Social change We are working to understand and influence social change across the world. From modernising policing methods in the UK to keeping girls in school in Uganda, we aim for research which has an impact.

Processes such as globalisation are leading societies to become increasingly complex, requiring ever more innovative solutions to challenges such as inequality and social justice, migration, economic and environmental sustainability, and security. These issues need inter-disciplinary social science research that engages with policy-makers and the public to shape our future. 

Key strengths

The Leeds Social Sciences Institute is committed to collaborations that produce research which has an impact. Our goal is to promote partnerships, build skills capacity and carry out research to shape policy, public debate, and professional practice.

Initiatives such as the Migration Research Network enable Leeds’ academics to promote change and inclusion through partnerships. The network is formed of researchers and external organisations, such as Leeds City Council and migrant support services, which ensure our approach is focused and relevant.

This practical approach is also reflected in programmes such as the N8 Policing Research Partnership, a collaboration between researchers and policing professionals to address some of the challenges of public security.

The Leeds Social Sciences Institute is taking a lead in the international arena, too, forming partnerships with research institutes in Europe, East Asia, Australia and South and North America.

Through our involvement in the White Rose Doctoral Training Partnership and University Academic Fellows mentorship, we are also playing our part in developing our social scientists and equipping them to continue developing new ideas and approaches in a constantly changing world.

Major projects

Socially Inclusive Cities

Failure to include all social groups in development globally has led to people from minority ethnic and religious groups being more likely to have low paid work, risky living conditions and poorer access to healthcare, education and other public services.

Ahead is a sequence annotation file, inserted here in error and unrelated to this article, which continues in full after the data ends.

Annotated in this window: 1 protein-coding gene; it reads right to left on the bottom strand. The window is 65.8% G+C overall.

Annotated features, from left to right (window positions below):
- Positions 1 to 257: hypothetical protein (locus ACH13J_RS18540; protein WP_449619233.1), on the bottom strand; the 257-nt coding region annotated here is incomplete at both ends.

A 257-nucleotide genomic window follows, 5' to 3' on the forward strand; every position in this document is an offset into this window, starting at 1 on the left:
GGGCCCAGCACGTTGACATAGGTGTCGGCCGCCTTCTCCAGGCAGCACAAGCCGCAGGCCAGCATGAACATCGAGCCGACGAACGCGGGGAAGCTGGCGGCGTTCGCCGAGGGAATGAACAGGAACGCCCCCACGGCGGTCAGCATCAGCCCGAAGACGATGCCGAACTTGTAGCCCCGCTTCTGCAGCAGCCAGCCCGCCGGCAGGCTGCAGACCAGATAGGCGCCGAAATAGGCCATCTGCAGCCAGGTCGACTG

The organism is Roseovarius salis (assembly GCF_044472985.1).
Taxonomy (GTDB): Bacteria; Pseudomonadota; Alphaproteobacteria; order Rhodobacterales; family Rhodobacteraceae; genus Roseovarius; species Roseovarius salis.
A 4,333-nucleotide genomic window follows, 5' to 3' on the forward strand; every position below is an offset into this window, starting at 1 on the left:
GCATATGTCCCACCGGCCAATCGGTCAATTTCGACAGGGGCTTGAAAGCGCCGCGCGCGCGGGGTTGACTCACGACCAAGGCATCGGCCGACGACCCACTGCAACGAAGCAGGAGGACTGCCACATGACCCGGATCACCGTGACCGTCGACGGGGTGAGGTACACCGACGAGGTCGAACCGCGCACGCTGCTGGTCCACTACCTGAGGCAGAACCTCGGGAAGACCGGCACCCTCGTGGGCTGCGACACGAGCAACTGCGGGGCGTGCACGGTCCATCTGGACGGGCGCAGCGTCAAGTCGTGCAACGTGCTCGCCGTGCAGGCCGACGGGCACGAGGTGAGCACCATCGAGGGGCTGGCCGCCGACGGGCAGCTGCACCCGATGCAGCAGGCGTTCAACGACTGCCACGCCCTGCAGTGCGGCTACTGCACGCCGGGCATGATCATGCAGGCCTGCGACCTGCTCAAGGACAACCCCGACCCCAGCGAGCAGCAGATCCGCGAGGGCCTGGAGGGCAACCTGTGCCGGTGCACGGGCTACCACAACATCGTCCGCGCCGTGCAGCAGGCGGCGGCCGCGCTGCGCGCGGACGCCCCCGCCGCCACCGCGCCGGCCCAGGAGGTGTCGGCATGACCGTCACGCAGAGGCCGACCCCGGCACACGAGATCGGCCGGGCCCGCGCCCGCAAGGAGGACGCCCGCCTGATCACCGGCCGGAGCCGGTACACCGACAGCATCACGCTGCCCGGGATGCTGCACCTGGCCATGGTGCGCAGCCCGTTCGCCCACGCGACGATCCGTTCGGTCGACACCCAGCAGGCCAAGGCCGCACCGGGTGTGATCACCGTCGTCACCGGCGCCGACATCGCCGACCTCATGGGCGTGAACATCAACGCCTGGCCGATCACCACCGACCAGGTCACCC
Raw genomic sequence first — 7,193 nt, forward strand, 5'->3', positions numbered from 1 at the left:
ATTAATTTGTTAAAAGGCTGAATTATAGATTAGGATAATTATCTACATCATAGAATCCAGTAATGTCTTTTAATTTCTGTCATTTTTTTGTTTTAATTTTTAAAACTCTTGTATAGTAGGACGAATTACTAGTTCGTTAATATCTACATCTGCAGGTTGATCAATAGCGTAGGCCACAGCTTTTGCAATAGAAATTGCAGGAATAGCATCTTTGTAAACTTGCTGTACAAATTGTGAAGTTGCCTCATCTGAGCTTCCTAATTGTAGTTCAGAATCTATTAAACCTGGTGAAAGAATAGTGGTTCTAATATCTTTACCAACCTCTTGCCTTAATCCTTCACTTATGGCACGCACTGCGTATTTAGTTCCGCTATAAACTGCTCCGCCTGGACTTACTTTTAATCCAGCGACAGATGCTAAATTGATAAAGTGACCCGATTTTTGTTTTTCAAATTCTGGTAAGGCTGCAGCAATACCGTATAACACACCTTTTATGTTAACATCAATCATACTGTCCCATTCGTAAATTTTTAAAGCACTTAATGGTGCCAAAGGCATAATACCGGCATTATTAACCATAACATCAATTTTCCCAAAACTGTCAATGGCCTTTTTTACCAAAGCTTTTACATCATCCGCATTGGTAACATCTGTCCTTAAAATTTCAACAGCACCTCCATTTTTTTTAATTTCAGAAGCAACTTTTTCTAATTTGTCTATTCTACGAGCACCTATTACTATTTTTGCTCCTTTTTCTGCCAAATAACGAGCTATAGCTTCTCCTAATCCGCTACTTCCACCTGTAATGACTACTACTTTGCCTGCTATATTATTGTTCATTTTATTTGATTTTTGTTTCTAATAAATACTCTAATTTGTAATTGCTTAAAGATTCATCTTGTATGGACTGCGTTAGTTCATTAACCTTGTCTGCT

Academics from Leeds created the Socially Inclusive Cities network, with partners in the UK, Nigeria, India, Kenya and Vietnam aims to draw together global research on inequality to find ways to address this situation.
The network has brought together research and practice evidence on effective strategies to address inclusion in healthcare, education, local government and police institutions.

Workshops held in the partner countries will bring together researchers, policy-makers, advocacy organisations and service providers to identify strategies that can bring about change and create inclusive cities.

Keeping school girls safe from exploitation

Our researchers are working to keep girls in schooling in Uganda. Discrimination against women is widespread in Uganda and girls face multiple barriers to accessing school. An action research project, led by Leeds academics aimed to understand these barriers.

The project focused on increasing girls’ educational opportunities in one school in Jinja, Uganda, through challenging inequality and highlighting it as a problem. A social platform – made up of stakeholders – and a Girls’ Club was set up, and continue to meet regularly to ensure research activities contribute directly to local policies and practices.

The team also produced guidance for Ugandan teachers to help strengthen institutional capacity to recognise and respond to educational barriers.

Technology and transformation on policing

Researchers in the Business School are providing information that will help the UK’s 44 police forces to map out their digital future to 2025. This will help them to change and develop to ensure they’re effective at tackling crime.

Mental health and housing

Those at risk of displacement or homelessness have an increased likelihood of developing mental health problems. Researchers from the Business School and community action group Focus E15 is helping to shape national debate and highlight the need for mental health services to be made available to those at risk.

Extending the welcome

A project involving practitioners from the creative arts and social sciences has established the potential for refugees and other migrants to develop communication and belongingness through performing arts.

Facts and figures

  • There are over 450 researchers associated with the Leeds Social Sciences Institute.
  • The value of research grants for the 2016/17 academic year was £17 million.
  • We are working with over 140 external partners regionally, nationally and internationally.

Key people

Professor Adam Crawford
Director of Leeds Social Sciences Institute

If you would like to work, partner or collaborate with us, or want to know more about the research we are involved with, email